Could lifting weights take a weight off the mind? Yes, said a newly published analysis of dozens of studies that looked at mood disorders.
Exercise can help improve symptoms of depression, the analysis found -- and not just aerobic exercises like running, jazzercise or cardio machines.
Whether it's the weight room or the mat, the authors of the study published Wednesday in the Journal of the American Medical Association, said resistance training can also help people suffering with depression.
More than 300 million people worldwide are affected by depression, according to the World Health Organization, which can be a debilitating and costly problem. First-line treatments are usually medications and psychotherapy, which work for many, but can also be expensive and time-consuming.
Plus, the authors found that almost 70 percent of patients in the studies still reported feeling down for up to 14 weeks after starting therapy -- and close to a third of patients had to try four different medications to get relief.
Researchers from Ireland and Sweden pooled the data from 1,877 patients and 33 randomized clinical trials measuring how resistance training affects mood. The patients worked out, 3 sessions per week, for an average of 16 weeks. The intensity of the exercise was mixed, but it wasn't an Olympic effort -- most were putting in low to moderate effort, and ranged in age from their 20s to their 80s.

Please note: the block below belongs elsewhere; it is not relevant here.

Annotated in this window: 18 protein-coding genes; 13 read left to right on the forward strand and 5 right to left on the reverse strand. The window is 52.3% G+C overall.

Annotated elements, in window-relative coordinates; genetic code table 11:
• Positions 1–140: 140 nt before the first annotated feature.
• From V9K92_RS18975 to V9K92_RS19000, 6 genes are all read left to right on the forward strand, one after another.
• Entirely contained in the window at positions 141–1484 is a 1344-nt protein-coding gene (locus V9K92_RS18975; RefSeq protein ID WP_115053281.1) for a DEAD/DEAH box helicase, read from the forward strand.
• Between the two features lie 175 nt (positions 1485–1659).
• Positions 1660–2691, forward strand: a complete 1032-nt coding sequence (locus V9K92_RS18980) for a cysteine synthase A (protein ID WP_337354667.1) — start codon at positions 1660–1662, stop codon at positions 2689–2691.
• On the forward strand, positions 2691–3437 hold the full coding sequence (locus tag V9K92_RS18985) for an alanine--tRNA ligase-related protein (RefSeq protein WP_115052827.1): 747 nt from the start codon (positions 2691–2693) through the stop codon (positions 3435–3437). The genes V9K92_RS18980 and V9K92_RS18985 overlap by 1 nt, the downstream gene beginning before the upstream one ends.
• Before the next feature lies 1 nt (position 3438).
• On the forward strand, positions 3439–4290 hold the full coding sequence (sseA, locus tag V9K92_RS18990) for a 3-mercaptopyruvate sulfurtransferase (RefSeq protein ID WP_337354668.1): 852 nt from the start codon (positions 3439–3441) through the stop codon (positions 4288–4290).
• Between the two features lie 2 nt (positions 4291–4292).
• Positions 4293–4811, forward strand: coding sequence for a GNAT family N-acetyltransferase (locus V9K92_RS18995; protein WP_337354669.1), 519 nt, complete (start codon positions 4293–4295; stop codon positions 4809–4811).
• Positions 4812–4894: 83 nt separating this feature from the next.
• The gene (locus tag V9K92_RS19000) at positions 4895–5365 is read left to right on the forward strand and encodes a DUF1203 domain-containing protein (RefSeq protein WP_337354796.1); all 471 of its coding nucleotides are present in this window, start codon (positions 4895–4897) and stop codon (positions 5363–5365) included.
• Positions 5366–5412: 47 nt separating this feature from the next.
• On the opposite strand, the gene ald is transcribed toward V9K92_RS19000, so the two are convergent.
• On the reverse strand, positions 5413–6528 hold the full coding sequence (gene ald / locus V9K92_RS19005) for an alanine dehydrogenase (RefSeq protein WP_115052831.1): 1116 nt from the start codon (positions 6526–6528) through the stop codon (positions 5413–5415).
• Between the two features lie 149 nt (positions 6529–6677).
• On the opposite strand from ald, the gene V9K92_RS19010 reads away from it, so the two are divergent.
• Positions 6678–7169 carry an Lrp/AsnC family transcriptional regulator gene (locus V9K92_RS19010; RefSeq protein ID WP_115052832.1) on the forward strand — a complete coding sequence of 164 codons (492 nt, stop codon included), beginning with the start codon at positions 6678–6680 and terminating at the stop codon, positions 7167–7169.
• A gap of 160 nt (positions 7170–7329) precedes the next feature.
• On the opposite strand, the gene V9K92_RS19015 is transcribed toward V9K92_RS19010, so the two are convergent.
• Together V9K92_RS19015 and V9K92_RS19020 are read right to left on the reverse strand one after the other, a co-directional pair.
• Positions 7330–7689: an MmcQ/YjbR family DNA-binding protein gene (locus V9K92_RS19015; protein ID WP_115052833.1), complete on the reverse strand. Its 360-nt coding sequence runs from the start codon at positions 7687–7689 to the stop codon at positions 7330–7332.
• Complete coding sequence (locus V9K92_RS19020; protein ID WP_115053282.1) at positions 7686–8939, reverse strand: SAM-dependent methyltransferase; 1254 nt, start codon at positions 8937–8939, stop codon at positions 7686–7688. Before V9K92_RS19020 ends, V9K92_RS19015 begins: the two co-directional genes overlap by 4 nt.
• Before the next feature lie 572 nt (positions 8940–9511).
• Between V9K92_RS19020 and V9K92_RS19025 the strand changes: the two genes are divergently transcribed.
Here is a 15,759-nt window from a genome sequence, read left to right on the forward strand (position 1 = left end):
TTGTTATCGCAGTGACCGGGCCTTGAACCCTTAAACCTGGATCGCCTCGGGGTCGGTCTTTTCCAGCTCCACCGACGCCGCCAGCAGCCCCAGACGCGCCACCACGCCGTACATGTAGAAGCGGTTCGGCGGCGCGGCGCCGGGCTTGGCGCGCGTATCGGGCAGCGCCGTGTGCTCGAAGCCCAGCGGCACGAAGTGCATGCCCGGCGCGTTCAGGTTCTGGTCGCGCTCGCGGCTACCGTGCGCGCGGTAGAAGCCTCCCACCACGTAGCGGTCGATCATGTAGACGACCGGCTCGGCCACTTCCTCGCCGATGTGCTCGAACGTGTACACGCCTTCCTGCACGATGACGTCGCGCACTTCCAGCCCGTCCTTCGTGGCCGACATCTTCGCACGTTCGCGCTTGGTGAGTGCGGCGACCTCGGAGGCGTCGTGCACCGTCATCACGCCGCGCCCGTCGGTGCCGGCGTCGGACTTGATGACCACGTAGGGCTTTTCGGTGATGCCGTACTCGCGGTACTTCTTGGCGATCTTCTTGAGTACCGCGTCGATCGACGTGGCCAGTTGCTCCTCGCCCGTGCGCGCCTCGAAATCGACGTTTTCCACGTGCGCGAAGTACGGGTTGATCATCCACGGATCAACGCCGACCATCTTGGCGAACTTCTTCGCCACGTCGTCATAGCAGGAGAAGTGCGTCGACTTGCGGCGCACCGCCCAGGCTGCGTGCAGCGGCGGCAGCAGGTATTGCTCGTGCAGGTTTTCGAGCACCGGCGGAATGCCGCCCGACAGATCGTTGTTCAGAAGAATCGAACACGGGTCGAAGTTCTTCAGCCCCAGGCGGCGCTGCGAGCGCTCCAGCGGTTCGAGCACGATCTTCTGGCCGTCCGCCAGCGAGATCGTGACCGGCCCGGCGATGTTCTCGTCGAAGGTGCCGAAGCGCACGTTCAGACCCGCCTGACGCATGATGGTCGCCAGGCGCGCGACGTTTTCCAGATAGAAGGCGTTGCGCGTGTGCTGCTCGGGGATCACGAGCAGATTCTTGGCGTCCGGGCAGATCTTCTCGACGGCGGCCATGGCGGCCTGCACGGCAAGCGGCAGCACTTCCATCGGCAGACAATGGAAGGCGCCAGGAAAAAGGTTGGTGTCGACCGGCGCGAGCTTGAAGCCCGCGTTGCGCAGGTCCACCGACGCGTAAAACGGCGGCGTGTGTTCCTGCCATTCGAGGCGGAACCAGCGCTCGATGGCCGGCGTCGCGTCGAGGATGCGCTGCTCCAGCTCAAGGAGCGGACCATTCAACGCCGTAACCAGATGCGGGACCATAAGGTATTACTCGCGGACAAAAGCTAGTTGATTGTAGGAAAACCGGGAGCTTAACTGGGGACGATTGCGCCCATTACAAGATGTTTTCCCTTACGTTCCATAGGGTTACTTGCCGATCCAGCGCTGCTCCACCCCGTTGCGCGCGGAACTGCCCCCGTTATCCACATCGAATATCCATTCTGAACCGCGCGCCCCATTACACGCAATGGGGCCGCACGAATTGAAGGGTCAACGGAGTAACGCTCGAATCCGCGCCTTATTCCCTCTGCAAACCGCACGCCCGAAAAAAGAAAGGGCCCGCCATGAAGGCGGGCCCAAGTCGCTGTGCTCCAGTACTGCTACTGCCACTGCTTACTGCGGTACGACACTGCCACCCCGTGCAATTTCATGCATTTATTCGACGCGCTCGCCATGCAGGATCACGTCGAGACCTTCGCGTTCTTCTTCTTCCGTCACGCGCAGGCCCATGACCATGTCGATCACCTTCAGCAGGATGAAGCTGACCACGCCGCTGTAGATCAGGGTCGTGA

Resistance training -- everything from arm raises and leg lifts to weight training -- alleviated depression symptoms, study participants said. The largest gains were made by patients who reported mild to moderate depression.
The analysis was limited in some ways. These were a mix of studies and not every study had the same forms of resistance training or the same amount of information about the specific exercises. Only a few studies compared aerobic to resistance exercises -- and found there was no difference.
Improvements in mood did not depend on how much exercise was done, baseline health or the amount of strength gained from the exercise program, the authors found. The important thing was to just do it.
Sunny Intwala, M.D., is a third-year Cardiology fellow affiliated with Boston University School of Medicine and a Clinical Exercise Physiologist who works in the ABC News Medical Unit.